IT industry body National Association of Software and Services Companies (Nasscom) has written to the government, asking for measures to support its member entities with the pandemic looking set to impact the industry in the near term.
Nasscom has asked for the abolition of OSPs (other service providers) under the Department of Telecom, under which certain kinds of work (such as voice calls) cannot be shifted to employees’ homes. This will enable a longer term work-from-home (WFH) scenario, which several firms like Tata Consultancy Services have already spoken about.
While the industry has received an extension in relaxation of OSP norms until July 31, these have to be abolished altogether if WFH is to become a new normal. Keshav Murugesh, CEO of WNS Global Services, said: “Nasscom is already working with the government to leverage this crisis and create new models of engagement, including changing labour laws.”
The complexities in asking for changes to labour laws will arise once it requires tinkering with aspects that fall under states’ jurisdiction.
The key assumption in labour laws is that workers go to a physical workplace located in a given state. “Labour laws are on the concurrent list of the Constitution, and hence regulatory requirements differ from state to state. For example, professional tax is a state subject. If I am an employer in Pune and my employees are working from home in Lucknow, Chennai and Indore, then would I have to get a professional tax registration and pay the same in all four states?” said Rishi Agrawal, co-founder and CEO of Avantis Regtech (a TeamLease firm).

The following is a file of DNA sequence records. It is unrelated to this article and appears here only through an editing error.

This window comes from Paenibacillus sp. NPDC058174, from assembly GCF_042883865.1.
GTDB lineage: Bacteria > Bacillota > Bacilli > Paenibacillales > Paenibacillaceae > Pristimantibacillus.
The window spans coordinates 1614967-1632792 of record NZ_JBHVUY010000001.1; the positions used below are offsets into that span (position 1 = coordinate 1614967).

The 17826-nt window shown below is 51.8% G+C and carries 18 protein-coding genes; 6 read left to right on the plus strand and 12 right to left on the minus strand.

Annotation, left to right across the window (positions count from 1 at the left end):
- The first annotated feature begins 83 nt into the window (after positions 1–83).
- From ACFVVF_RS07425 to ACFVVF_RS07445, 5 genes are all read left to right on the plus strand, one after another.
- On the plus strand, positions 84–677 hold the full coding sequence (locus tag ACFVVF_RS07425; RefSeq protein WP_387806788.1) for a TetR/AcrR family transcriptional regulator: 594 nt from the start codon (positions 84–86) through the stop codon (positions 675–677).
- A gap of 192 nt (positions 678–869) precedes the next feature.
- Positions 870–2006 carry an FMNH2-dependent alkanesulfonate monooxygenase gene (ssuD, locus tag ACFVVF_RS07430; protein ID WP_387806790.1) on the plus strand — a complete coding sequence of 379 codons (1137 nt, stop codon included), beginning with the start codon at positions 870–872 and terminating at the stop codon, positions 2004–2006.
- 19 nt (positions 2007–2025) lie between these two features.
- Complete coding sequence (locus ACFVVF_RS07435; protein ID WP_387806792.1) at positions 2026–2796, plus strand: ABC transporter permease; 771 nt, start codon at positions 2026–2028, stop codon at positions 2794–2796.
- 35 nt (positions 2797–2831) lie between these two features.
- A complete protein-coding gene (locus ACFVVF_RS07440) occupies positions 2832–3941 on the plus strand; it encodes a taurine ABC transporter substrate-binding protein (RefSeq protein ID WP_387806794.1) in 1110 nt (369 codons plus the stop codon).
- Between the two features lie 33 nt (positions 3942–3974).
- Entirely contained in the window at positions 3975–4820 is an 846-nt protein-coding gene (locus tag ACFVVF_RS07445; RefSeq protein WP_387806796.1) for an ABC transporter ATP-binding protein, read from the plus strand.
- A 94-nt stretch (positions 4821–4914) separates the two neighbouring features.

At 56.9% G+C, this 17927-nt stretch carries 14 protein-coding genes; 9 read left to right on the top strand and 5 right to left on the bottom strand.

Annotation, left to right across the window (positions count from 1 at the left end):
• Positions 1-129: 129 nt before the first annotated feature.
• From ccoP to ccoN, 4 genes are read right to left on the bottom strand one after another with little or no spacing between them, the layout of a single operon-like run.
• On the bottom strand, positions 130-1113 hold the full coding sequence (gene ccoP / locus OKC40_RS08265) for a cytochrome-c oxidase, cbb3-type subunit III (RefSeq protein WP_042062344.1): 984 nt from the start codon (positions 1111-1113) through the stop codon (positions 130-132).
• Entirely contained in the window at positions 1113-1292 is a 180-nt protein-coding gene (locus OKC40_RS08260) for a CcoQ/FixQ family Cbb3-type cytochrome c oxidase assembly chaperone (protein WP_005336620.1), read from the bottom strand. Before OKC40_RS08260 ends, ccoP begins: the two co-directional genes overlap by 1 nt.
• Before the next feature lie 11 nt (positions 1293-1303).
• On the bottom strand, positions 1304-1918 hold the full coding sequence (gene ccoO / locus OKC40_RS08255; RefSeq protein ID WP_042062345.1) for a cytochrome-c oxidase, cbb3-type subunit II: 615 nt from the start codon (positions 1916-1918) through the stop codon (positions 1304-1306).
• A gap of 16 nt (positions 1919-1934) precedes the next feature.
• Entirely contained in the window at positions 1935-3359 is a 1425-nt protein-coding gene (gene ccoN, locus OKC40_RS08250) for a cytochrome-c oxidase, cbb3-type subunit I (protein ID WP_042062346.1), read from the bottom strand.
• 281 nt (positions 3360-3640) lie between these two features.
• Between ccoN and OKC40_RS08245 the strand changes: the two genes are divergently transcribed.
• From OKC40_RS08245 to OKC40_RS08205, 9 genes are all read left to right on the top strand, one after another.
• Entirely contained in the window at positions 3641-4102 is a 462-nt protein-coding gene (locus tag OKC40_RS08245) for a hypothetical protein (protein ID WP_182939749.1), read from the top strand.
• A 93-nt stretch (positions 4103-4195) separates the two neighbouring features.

He added that of 18 states having a professional tax requirement, 16 allow filing of tax electronically, while Gujarat and Tamil Nadu have a manual process. This means that to file professional tax for employees working in different districts of these two states, a company potentially has to ask a consultant to file taxes manually in each district. Similarly, Labour Welfare Fund and minimum wages are state subjects.
Extending SEZ, tax norms
Extending the Special Economic Zones policy has been a key ask of Nasscom since last year, with the sunset clause expired in March 2020. The industry has received a few months’ extension, but has asked for further extension of five years. At present, IT firms based in SEZs are mandated to collect their payment in foreign exchange for delivery of services to domestic tariff-based customers.
“This has impacted software service providers, which, despite meeting the net foreign exchange conditions, have been subject to this limitation. This has also resulted in artificial demand for foreign exchange. The relaxation in the foreign exchange requirement for services rendered in DTA will enable SEZ units to make use of excess capacity and reduce waste of national foreign reserves, eventually leading to faster recovery of the business,” Nasscom said in its submission to the government.